var host = new HostBuilder()
            .ConfigureHostConfiguration(c =>
            {
                // Tell the host configuration where to file the file (this is required for Xamarin apps)
                c.AddCommandLine(new string[] { $"ContentRoot={FileSystem.AppDataDirectory}" });
                
                //read in the configuration file!
                c.AddJsonFile(fullConfig);
            })
            .ConfigureServices((c, x) =>
            {
                // Configure our local services and access the host configuration
                ConfigureServices(c, x);
            })
            .ConfigureLogging(l => l.AddConsole(o =>
            {
                //setup a console logger and disable colors since they don't have any colors in VS
                o.DisableColors = true;
            }))
            .Build();

//Save our service provider so we can use it later.
ServiceProvider = host.Services;

Configure Dependencies

We have setup our HostBuilder and called ConfigureServices, but we haven't done anything yet. So let's do it!

Let's say we have the following code for a ViewModel and a service that it needs to use:


public interface IDataService
{
    void DoStuff();
}

public class MyDataService : IDataService
{
    // We need access to the ILogger from Microsoft.Extensions so pass it into the constructor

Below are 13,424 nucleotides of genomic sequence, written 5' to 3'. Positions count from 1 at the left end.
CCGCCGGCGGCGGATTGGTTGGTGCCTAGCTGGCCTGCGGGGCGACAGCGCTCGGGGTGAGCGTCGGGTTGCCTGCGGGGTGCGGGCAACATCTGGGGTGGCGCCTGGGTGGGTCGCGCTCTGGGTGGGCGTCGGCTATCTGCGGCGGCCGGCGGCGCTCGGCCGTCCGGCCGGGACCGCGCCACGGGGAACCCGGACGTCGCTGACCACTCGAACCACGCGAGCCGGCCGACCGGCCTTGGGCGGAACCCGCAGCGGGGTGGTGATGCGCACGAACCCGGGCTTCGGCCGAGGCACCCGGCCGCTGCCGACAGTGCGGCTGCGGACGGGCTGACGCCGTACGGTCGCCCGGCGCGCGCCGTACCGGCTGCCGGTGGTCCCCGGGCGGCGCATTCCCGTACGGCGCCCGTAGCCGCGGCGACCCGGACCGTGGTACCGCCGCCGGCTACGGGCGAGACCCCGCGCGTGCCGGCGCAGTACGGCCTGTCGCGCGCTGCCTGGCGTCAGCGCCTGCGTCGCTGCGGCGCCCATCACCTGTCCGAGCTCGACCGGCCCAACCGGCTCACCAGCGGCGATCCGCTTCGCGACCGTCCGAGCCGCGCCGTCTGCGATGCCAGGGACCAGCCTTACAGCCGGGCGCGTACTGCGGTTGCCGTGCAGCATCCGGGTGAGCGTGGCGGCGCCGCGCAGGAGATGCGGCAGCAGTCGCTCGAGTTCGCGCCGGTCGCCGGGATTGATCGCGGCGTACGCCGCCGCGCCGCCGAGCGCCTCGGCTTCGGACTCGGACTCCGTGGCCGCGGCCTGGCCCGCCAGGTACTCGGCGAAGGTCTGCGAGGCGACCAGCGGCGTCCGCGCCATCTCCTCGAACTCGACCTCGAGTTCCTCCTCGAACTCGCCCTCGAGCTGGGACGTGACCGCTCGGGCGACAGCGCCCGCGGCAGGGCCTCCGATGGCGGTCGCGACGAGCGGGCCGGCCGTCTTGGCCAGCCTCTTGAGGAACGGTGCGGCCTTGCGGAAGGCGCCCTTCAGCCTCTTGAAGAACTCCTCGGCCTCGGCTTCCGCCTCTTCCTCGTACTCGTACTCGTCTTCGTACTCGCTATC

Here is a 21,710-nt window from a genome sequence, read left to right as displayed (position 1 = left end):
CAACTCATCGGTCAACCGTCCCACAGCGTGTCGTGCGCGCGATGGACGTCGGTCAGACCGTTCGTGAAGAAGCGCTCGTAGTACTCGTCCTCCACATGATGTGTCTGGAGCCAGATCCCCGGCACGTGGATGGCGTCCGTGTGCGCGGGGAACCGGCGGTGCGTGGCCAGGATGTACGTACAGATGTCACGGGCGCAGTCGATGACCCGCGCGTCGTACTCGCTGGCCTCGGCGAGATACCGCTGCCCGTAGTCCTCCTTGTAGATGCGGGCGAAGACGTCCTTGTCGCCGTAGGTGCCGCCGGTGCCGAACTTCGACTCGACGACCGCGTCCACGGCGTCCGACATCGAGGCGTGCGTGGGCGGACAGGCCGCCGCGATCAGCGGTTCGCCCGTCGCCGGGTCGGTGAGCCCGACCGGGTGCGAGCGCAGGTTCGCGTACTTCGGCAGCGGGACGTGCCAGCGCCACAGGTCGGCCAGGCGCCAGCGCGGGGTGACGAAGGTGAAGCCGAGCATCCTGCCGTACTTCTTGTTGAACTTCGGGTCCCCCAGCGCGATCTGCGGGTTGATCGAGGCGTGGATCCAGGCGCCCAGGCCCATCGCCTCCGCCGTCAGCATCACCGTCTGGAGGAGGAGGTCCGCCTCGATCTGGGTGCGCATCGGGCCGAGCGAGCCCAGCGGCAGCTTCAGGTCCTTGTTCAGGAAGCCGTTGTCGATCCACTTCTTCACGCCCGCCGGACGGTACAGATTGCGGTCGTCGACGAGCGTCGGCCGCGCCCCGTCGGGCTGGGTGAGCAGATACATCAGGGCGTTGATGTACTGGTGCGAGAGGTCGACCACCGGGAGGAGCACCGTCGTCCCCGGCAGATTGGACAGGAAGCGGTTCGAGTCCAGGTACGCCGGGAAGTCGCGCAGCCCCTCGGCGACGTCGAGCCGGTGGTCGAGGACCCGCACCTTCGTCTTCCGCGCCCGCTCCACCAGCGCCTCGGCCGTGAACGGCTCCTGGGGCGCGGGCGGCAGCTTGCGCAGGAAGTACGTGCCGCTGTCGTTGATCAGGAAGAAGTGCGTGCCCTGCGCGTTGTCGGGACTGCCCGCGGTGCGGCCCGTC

ILogger<MyDataService> logger;
    public MyDataService(ILogger<MyDataService> logger)
    {
        this.logger = logger;
    }

    public void DoStuff()
    {
        logger.LogCritical("You just called DoStuff from MyDataService");
    }
}

public class MockDataService : IDataService
{
    // We need access to the ILogger from Microsoft.Extensions so pass it into the constructor
    ILogger<MyDataService> logger;
    public MockDataService(ILogger<MyDataService> logger)
    {
        this.logger = logger;
    }

    public void DoStuff()
    {
        logger.LogCritical("You just called DoStuff from MockDataService");
    }
}

public class MyViewModel
{
    IDataService dataService;
    public MyViewModel(IDataService dataService)
    {
        this.dataService = dataService;
    }

    public void DoIt()
    {
        dataService.DoStuff();
    }
}

Here we have a ViewModel that needs access to the IDataService and one of the implementations needs access to a ILogger. This is where the ServiceCollection comes in allowing us to configure all of our dependencies. Let's setup the ConfigureServices method in the Startup.cs again and configure these new classes.